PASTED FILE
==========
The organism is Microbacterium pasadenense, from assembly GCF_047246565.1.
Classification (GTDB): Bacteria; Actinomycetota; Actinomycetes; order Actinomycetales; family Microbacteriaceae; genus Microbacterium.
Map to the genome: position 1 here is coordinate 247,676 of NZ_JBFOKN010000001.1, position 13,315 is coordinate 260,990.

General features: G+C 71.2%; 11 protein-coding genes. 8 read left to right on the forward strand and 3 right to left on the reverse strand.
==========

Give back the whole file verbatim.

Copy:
The organism is Microbacterium pasadenense, from assembly GCF_047246565.1.
Classification (GTDB): Bacteria; Actinomycetota; Actinomycetes; order Actinomycetales; family Microbacteriaceae; genus Microbacterium.
Map to the genome: position 1 here is coordinate 247,676 of NZ_JBFOKN010000001.1, position 13,315 is coordinate 260,990.

General features: G+C 71.2%; 11 protein-coding genes. 8 read left to right on the forward strand and 3 right to left on the reverse strand.